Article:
It's difficult to think of any piece of literature as supportive of the modern scientific enterprise as Genesis 1. All the necessary foundations are in place:
1. Laws Up Above
The ancient Chinese had incredible technology but not science as we know it. Why? Because however great their minds were, they didn't conceive of the world operating similarly according to a Great Mind. They didn't think there were ever-present, always-applicable laws of nature that governed the universe. They went out into the world and tamed it through technology but they didn't seek to press into the deeper laws of the universe.
That's because they didn't have Genesis 1. They didn't believe that "In the beginning God" and that through his word an ordered cosmos is created which shows all the hallmarks of dependable regularities - seasons and spheres with boundaries and signs in the heavens, all going round and round - evening and morning, evening and morning.The God of Genesis 1 is a God prior to nature and beyond nature, therefore He gives us every reason to expect laws of nature. This is absolutely vital if you want to do science.
It's not uncommon to find scientists today expressing their doubts that a "Grand Unified Theory" of everything may be found. That's quite consistent. To believe in a grand unified theory sounds remarkably like Genesis 1, and who believes that anymore? But actually it's belief in the God of Genesis 1 that will engage you further with the scientific enterprise. Disbelief will make you give up the investigation prematurely.
2. A World Out There
The ancient Greeks were smart cookies. All philosophy is footnotes to Plato and all that. Philosophy, mathematics, art and literature were all spheres of excellence for the Greeks. Science? Not so much. Because science requires you to believe in a stable and predictable world out there that is open to investigation. Science occurs when you make repeatable observations and check your theories against the cold hard facts. But Greeks didn't believe in cold, hard facts. They believed in minds and reason and laws but not in empirical investigation. To study something for the Greeks meant a journey within the mind - not a venture out into the field. And so, no science.
But in Genesis 1 you have a genuinely concrete, genuinely real world. It's not this second-class excretion from the gods, it's positively willed by God, different to God (contingent not necessary) yet at the same time declared very good. It's the kind of place you can move out into and have dominion over. It is open to us. In fact we are told to fill it, order it, develop it. Science is not just enabled by Genesis 1, it's virtually commanded.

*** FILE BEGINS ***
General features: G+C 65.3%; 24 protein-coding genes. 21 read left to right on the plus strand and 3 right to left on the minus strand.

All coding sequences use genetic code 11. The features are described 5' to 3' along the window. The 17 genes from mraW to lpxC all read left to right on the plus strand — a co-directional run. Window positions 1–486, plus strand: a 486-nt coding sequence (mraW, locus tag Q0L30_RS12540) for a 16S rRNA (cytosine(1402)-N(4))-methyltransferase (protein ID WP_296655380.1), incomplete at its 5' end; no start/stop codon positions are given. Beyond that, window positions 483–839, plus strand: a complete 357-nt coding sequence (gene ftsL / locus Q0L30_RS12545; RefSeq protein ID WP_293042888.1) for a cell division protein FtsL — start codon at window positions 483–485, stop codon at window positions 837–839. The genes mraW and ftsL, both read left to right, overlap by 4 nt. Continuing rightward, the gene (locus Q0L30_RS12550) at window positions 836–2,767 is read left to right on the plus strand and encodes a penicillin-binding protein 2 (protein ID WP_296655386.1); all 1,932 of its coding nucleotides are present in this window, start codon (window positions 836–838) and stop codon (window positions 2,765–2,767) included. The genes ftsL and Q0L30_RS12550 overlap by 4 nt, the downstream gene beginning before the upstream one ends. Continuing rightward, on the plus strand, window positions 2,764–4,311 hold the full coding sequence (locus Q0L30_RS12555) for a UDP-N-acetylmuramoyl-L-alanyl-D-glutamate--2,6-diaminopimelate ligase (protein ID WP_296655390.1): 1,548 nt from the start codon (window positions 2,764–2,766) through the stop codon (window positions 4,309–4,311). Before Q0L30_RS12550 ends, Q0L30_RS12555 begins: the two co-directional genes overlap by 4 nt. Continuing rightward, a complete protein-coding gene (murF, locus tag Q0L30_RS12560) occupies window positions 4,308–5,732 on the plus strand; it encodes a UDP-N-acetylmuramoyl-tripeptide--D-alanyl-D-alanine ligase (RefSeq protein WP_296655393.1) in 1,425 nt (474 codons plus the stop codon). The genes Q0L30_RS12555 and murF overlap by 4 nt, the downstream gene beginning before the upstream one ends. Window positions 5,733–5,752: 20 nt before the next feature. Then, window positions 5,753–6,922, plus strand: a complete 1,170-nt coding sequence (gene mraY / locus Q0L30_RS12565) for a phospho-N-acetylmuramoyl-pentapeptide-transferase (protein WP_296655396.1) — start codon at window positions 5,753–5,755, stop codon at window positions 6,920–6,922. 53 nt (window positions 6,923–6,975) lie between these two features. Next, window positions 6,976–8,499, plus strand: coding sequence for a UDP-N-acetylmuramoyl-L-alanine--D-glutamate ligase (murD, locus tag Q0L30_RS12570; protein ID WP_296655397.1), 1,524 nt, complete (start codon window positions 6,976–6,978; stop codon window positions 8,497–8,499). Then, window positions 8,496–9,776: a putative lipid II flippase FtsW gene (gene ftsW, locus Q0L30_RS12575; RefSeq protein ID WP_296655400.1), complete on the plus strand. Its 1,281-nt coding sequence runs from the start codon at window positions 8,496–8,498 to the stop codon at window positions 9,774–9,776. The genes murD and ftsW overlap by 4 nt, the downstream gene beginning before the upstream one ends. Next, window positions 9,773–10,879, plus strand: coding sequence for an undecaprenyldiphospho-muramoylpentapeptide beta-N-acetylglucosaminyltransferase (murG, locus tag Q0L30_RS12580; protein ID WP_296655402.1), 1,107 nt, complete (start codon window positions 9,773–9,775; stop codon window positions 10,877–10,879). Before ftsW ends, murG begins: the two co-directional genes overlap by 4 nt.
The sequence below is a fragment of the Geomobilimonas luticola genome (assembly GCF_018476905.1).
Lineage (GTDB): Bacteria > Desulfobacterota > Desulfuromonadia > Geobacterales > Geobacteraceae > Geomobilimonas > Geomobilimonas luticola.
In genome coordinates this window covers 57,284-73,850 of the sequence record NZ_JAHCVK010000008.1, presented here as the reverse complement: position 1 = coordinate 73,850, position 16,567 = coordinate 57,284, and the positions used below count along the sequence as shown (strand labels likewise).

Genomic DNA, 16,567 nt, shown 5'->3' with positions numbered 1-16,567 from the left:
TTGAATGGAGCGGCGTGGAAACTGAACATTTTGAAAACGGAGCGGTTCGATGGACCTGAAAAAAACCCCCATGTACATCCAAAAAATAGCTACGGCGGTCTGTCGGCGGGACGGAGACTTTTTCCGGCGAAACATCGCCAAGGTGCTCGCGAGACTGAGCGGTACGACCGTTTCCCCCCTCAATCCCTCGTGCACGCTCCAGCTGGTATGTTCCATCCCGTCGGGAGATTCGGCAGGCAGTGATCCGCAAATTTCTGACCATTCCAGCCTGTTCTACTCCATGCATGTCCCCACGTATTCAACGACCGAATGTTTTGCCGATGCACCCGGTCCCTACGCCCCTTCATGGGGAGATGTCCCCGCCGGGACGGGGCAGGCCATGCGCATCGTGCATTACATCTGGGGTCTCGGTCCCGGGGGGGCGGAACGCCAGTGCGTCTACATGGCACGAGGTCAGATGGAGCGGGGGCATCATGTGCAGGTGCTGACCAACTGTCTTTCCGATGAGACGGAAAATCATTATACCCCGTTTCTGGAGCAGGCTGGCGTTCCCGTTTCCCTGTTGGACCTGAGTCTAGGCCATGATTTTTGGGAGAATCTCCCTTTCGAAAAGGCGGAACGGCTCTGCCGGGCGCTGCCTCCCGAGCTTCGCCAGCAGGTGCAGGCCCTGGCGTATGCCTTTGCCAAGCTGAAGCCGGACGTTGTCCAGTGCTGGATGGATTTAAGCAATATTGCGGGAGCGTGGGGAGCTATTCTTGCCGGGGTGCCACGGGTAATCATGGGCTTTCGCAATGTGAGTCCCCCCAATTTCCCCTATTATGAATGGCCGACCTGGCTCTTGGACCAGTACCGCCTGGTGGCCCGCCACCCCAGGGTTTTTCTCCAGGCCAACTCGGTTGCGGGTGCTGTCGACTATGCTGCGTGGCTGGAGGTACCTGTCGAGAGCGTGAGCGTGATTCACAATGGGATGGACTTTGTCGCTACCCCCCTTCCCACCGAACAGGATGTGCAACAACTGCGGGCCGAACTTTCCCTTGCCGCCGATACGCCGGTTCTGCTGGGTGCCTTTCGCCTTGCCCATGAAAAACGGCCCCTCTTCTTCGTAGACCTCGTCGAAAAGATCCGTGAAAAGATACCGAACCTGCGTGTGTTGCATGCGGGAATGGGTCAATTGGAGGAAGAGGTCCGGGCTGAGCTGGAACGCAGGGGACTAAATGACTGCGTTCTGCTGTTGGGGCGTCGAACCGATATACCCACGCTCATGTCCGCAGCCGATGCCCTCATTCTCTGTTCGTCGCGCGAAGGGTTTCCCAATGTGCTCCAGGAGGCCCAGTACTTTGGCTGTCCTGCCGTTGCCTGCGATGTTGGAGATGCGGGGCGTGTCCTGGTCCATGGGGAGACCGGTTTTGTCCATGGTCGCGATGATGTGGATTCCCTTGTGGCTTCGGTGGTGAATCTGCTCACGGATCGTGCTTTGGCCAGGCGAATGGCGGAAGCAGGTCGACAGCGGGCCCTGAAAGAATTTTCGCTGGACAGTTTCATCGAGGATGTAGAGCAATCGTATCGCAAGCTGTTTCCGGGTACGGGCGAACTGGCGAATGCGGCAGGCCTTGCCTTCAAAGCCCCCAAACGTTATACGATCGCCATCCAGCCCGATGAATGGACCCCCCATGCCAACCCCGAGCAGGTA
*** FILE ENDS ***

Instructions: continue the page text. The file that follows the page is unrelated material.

3. Minds In Here
If human minds are the product of mindless operations which only honour survival, not intelligence (the two are not at all synonymous), then why should we trust our minds to understand the laws up above and the world out there. If we are a part of the cosmos thrown up by the cosmos with no higher calling than to pass on our genes then why trust a brain that whirs away according to its own survival imperative?
If you really want to have confidence in scientific endeavour then turn to Genesis 1 where humanity are specially created in certain relationships with the Orderer above and the world out there. The image of God is on us and the command of God is to rule and fill the world. More than this, if humanity is created in God's image it is because we are destined in Christ (the Image) for face-to-face fellowship with God. If that is so then we can have every confidence that the human mind is indeed capable of grasping those things above, even as we are sent into the world out there.
Genesis 1 is very far from being anti-science. It gives us these three building blocks and every reason to believe that they will triangulate to yield fresh insights. If we turn from the Bible, what right do we have to expect rational order to the cosmos? What right do we have to expect a comprehensible universe? What right do we have to privilege the processes of these 3 pound blobs of grey matter between our ears? Actually, to turn from the Scriptures is to weaken science, not strengthen it.
The realities spoken of in Genesis 1 provide the scientific enterprise with its firmest possible foundations.